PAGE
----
Treasure Hunting on the Beach

treasure hunting at the beachSchool is out and it is known many of us head to the Eastern beaches for some fun time in the sun and waves. What might not be known, however, is the beach is a perfect place to go for a treasured vacation! While looking for seashells or taking a leisurely stroll across the sands, there is a good chance you could find a lost ship’s prize.

All up and down the East Coast are documented shipwrecks. One of the greatest conglomerations of sunken ships is off the coasts of Delaware, Maryland, New Jersey, North Carolina, and Virginia. One of the reasons for so many around the Delaware area (1,000’s of them) is because many ships of the past would attempt to travel up the Delaware Bay to deliver cargo at Philadelphia. It was a major destination and numerous boats failed to arrive because of unpredictable weather and the treacherous trek.

These large ship’s loads were then lost to the sea, and through the years, even still today, countless treasures from these wrecks are washed ashore.

treasure mapThe best time to search is after severe storms, when the conditions have stirred up the ocean waters. The rough currents and higher tides bring coins, jewelry, and other smaller items further inland to be found. Anytime might prove fruitful, though, for you never know when the waves will release their hidden treasures.

There is one beach in Delaware, officially named Coin Beach, that is known to continually offer coins. It is believed most of these treasured finds are from the sinking of the Faithful Steward in 1785. In the late 1800’s and early 1900’s, coins by the handful, some depicting King George III, were being found on the beach. Although not so numerous today, coins can still be discovered. It is worth a stroll and keeping an eye out for treasure.

Besides the beaches, where a coin or other trinket from a lost ship’s cargo can come ashore, there are numerous sites believed to be places of buried treasures from Pirates. Captain Kidd is supposed to have a ‘cave’ on the Hudson River where he hid some of his plunder, and Edward Teach, or most commonly called Blackbeard, is believed to have hidden several treasures around Ocracoke. Between, south, and north, of these areas…lol… the East Coast… legends exist. And who knows? Maybe some will be proven true. You must seek to find!

There are great museums displaying wonderful treasures recovered from the sea in these areas too. My family and I enjoyed one recently above the Sea Shell Shop in Rehoboth Beach, Delaware. It held absolute amazing items found from the shipwrecks off the nearby coasts.

I was surprised to see such ancient items within this museum, like shown in first image and below:

sunken treasures

The tag reads for these:
“Many sailing ships carried trade items from around the world. Often these items had been stolen from temples and tombs. Even though many of these items were melted down for the metals they contained, some of the more interesting items survived as curiosities to be taken back on the return voyage. Remarkable, many on this shelf were recovered from the Delmarva Region despite the fact they represent a wide variety of ethnicities and cultures that span the globe.”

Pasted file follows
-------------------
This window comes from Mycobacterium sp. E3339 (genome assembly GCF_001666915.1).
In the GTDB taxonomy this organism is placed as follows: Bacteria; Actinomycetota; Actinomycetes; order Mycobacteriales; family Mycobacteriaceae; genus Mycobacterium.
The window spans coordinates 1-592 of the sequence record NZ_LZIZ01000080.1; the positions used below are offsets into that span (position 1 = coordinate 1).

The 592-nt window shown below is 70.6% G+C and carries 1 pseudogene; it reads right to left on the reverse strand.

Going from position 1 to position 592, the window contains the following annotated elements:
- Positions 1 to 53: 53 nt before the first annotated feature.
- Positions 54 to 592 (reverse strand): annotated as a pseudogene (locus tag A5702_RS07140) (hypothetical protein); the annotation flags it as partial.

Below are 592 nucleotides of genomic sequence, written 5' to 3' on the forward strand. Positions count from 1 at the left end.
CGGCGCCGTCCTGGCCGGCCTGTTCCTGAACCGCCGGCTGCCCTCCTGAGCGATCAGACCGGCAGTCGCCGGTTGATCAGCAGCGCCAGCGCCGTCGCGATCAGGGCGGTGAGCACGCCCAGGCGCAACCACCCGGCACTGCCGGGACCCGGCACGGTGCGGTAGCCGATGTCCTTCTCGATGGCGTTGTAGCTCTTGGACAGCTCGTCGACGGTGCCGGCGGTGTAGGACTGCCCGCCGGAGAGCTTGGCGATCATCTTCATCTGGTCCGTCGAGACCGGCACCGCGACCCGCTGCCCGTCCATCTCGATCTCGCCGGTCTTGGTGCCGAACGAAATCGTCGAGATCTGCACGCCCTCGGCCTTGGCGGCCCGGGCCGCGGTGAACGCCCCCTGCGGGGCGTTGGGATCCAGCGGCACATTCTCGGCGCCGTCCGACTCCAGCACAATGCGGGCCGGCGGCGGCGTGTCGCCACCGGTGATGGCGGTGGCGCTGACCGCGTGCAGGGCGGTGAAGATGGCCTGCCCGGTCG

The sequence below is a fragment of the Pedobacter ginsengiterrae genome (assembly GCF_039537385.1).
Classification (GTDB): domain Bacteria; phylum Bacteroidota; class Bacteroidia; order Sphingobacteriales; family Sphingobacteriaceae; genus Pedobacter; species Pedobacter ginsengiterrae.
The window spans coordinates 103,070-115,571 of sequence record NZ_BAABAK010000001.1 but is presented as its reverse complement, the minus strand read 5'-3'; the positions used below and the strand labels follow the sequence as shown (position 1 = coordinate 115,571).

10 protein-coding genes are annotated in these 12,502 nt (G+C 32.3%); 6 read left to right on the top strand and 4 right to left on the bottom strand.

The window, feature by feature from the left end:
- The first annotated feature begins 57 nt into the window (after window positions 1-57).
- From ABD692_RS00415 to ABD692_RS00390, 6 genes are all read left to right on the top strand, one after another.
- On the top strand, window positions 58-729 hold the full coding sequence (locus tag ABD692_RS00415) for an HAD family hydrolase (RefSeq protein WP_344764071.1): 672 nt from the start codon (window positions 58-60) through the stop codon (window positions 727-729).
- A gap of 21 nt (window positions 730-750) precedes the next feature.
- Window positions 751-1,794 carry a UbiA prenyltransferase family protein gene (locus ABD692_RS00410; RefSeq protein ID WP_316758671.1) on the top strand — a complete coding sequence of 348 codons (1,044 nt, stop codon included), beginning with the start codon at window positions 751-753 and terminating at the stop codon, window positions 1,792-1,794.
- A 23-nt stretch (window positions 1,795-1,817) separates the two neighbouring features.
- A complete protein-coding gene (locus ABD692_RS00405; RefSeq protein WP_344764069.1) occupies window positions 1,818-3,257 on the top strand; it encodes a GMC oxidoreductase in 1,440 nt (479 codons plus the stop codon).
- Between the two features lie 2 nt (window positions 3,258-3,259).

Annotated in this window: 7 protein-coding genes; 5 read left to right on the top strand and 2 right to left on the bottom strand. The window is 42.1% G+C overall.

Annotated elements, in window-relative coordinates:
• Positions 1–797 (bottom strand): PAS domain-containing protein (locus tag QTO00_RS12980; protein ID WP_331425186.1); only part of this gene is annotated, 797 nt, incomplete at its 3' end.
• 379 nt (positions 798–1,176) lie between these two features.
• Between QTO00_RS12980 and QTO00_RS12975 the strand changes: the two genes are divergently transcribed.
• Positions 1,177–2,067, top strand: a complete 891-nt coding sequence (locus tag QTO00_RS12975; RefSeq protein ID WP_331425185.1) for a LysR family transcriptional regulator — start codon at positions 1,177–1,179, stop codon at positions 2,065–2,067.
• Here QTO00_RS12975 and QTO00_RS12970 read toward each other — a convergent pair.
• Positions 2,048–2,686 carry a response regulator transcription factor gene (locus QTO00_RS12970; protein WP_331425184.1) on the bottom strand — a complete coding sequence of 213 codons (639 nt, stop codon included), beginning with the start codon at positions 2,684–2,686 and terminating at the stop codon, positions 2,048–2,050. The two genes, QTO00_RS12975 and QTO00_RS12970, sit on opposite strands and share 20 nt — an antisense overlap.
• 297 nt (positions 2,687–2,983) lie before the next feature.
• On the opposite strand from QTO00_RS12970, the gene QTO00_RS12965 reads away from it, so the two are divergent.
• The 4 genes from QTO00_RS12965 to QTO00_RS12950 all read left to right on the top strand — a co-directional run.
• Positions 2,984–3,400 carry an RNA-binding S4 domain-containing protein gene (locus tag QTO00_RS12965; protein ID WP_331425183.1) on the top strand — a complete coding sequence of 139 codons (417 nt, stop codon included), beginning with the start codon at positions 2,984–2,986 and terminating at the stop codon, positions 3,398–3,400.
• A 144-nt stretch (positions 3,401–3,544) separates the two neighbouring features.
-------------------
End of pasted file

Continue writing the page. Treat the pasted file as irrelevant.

It goes to show one never knows what type of treasure you will find!   I wonder what will be found next!

Best of luck with all that you seek!  Enjoy Life’s Adventures!



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8 Responses

  1. John Davis says:

    Jenny, When we first visited the Pacific Ocean near Monterey, California, I told my sons to “Look for a message in a bottle” just for fun. Sure enough, they FOUND ONE!!!!’

  2. JohnR says:

    “you never know when the waves will release their hidden treasures.”

    Love that right there. I spent my summers on Cape Cod as a kid, and that line brought back wonderful memories.

  3. Strawshadow says:

    Thanks Jenny, Love the vision, the ebb and flow of the tides. What hidden treasures do they hide. And what did the message in a bottle say John?

  4. Chesney says:

    The suspense is Killing Me!

  5. MartinS says:

    Wow. Interesting stuff. Thanks Jenny! Something to keep in mind if I ever get out East again.

  6. John Davis says:

    Hi again, Jenny,

    Here’s the rest of our message in a bottle story:

    As we arrived at an ocean side cove south of Monterrey, California, our middle son Will looked out into the bay area. Solemn as a judge he said, “There’s a bottle there like you said, Daddy.” Surprised, I waded out into the sea moss and picked it up. Sure enough, it really was a bottle and there was a message in it! After some maneuvers, we got the message out. It was a phone number! We raced home, and called. A doctor answered. He said he threw the empty wine bottle from his boat into the ocean earlier that year, off the coast of Washington State. It had wandered down the coast until we found it, apparently. I was overjoyed, and called the newspaper. They ran an article, and my son was a hero!

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